Noah’s Castle

Yesterday, I read in the newspaper of the death of the children’s author John Rowe Townsend.  I used to enjoy his books and was particularly keen on ‘Noah’s Castle’, his 1975 novel about a Britain that is disintegrating through unrest and riots.  At that time in the 70s, the news was full of strikes and hardship so a novel about a country where society becomes increasingly selfish to protect and feed itself was not that far fetched.

Simon Gipps-Kent

Simon Gipps-Kent

The book was turned into a television series at the end of the 70s.  Mike Read, who was then principally known as a stand up comedian, was a threatening black market presence while the main character of Barry was taken by Simon Gipps- Kent.  Back then, I had a crush on him so was glued to every episode.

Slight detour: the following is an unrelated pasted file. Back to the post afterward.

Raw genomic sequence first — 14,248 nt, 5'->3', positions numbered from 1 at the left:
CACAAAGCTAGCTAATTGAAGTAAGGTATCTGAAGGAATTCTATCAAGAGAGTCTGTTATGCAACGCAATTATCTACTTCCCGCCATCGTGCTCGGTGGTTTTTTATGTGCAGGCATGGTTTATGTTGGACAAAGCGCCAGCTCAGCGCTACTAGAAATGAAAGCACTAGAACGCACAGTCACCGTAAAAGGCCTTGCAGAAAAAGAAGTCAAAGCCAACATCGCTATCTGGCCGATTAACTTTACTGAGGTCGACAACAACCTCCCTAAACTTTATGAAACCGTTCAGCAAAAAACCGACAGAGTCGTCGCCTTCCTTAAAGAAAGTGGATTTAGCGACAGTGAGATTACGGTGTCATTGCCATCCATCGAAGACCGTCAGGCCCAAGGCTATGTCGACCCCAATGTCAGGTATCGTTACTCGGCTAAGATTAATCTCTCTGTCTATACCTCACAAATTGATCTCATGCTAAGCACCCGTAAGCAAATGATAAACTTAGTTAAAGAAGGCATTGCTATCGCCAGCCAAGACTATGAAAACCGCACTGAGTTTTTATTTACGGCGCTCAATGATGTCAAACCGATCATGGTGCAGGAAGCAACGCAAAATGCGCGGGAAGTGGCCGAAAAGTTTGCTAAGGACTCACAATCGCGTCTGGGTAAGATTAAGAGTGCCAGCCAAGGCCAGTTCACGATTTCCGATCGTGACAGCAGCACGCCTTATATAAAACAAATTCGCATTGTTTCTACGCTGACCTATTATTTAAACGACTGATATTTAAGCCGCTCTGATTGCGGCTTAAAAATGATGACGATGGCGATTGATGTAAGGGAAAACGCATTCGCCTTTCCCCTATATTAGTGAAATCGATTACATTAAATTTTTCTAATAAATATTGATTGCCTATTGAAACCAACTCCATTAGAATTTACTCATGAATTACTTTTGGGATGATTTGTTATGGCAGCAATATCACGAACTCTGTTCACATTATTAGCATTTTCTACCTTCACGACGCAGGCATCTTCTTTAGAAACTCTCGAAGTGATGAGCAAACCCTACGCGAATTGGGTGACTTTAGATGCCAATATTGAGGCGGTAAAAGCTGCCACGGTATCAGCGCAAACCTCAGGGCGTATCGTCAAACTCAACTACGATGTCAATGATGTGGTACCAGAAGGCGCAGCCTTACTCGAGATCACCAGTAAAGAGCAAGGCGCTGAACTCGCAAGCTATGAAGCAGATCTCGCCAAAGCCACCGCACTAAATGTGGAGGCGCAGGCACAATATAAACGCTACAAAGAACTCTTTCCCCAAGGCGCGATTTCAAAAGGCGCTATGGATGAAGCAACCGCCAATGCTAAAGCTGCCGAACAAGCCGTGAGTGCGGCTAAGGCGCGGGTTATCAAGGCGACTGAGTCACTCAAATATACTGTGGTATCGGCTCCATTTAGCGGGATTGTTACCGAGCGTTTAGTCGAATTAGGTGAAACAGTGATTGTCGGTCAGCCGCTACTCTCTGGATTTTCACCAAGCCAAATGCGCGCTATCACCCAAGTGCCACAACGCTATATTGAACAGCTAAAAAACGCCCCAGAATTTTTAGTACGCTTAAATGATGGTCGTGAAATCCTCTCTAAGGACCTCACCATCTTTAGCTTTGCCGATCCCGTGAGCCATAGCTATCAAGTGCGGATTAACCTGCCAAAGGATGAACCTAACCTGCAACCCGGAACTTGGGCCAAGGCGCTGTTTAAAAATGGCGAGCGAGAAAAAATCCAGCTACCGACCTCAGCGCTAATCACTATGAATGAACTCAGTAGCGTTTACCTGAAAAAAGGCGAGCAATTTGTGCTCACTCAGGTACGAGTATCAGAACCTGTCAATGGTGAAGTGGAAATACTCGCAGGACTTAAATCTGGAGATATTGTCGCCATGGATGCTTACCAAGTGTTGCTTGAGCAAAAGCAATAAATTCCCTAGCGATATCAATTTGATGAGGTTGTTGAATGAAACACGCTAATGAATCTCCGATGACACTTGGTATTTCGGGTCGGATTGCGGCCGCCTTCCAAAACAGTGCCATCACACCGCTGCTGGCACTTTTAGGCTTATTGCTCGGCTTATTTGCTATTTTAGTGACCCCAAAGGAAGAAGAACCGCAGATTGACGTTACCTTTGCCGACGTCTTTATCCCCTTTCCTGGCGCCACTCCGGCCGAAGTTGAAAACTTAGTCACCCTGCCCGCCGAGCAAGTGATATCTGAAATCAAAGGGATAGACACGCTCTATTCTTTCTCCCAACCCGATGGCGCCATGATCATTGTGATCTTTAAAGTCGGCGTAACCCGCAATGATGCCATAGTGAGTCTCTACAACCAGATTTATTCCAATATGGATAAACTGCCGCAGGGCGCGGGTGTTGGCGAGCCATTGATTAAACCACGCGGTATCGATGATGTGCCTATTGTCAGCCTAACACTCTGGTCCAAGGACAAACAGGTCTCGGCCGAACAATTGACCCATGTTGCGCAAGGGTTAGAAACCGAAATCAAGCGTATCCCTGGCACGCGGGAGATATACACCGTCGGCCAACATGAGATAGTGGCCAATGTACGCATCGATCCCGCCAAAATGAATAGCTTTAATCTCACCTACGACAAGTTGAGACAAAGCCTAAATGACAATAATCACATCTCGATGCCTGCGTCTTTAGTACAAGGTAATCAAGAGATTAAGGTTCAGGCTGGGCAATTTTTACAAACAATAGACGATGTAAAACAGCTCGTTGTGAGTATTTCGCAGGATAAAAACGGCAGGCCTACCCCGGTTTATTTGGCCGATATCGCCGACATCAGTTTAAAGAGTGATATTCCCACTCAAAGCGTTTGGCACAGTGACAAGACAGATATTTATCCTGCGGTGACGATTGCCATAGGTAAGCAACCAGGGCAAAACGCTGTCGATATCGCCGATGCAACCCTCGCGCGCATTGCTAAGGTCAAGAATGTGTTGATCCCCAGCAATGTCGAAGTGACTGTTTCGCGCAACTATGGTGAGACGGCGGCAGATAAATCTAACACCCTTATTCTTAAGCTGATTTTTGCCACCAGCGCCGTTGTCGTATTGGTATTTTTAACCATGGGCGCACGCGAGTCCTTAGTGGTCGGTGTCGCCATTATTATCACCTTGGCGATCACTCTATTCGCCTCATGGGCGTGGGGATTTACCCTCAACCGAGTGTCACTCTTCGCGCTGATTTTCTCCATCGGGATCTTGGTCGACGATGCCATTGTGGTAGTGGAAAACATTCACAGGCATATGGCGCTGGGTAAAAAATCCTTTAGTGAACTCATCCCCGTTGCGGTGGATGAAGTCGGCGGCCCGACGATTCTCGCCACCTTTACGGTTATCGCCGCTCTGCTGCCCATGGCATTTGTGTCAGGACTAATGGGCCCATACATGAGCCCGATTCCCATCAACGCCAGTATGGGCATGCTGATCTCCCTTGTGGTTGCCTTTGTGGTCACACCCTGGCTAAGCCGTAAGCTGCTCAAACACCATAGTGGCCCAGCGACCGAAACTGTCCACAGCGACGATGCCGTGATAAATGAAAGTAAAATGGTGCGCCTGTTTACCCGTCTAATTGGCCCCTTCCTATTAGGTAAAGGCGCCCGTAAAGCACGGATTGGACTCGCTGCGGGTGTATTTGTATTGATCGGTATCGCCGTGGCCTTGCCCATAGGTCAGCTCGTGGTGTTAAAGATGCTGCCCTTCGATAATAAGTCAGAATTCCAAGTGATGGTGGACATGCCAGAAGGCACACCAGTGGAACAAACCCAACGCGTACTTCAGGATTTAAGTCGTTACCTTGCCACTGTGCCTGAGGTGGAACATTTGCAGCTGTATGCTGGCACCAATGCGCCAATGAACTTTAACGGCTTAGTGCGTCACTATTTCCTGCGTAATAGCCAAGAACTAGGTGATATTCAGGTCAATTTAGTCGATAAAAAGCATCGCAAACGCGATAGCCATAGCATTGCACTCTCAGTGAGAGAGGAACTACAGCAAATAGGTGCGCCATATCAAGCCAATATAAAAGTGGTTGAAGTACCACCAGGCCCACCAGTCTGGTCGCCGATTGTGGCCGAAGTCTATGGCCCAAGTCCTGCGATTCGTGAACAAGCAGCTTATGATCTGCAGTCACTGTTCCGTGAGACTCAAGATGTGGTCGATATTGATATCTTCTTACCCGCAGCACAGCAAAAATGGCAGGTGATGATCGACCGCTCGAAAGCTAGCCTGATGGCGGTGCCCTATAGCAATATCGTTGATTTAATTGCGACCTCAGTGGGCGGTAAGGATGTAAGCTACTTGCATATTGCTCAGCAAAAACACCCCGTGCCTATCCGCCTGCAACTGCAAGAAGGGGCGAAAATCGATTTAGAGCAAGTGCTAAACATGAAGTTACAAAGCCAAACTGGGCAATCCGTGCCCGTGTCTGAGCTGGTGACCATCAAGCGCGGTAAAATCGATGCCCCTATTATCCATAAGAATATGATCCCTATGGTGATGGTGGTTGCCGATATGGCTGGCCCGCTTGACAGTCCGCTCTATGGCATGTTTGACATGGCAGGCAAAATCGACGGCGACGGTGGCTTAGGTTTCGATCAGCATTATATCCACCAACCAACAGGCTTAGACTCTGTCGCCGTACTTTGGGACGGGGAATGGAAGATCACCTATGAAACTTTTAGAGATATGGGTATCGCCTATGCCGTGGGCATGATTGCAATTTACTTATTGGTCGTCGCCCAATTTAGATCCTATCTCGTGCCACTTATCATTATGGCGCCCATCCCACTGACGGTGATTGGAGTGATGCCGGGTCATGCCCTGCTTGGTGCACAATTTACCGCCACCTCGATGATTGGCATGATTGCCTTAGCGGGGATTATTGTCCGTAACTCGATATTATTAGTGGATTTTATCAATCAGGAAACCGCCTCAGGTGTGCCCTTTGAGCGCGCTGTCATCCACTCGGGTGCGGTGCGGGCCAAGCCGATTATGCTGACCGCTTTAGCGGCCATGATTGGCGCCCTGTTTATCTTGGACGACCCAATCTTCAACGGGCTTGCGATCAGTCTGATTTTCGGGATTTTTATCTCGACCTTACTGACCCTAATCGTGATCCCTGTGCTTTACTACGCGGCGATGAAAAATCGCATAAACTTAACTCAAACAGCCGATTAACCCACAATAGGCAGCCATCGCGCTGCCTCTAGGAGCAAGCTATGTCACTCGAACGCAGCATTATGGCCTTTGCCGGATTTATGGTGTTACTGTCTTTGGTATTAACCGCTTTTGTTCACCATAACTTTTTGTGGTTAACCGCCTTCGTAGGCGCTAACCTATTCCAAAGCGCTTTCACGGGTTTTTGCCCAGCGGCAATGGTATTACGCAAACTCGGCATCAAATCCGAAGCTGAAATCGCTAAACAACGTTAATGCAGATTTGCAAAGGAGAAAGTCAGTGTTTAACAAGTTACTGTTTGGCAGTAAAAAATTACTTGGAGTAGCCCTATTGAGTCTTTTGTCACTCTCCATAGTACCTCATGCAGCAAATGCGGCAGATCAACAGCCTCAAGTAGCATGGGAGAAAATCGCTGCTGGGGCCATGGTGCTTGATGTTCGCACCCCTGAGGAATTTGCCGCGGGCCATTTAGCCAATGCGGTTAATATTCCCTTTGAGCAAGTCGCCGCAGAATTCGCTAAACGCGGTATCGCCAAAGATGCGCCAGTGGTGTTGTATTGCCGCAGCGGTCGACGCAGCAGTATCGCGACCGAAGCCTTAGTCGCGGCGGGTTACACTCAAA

BlogNoah2The story is about one family run by a stern father who starts hoarding food against government advice so that they can survive the troubled times ahead.  Barry and his sister become involved in a group trying to provide poor families with food to live on so they experience a crisis of loyalties; both disagree with what their father is doing but feel too powerless to disobey him.  Their younger brother, meanwhile, admires the strength of purpose shown by their father.

Things take a turn for the worse when their father’s boss, knowing what his employee is up to, moves in.  The government turn their advice into a law: anyone caught hoarding food will be punished.  This provides the boss with the perfect blackmail device enabling him to move in and enjoy the home comforts he would otherwise miss.

BlogNoah

I knew all along it would end in tears, but was not sure about how or whose tears.

BlogNoah3

‘Noah’s Castle’ is in my hinterland.  What’s in yours?

 

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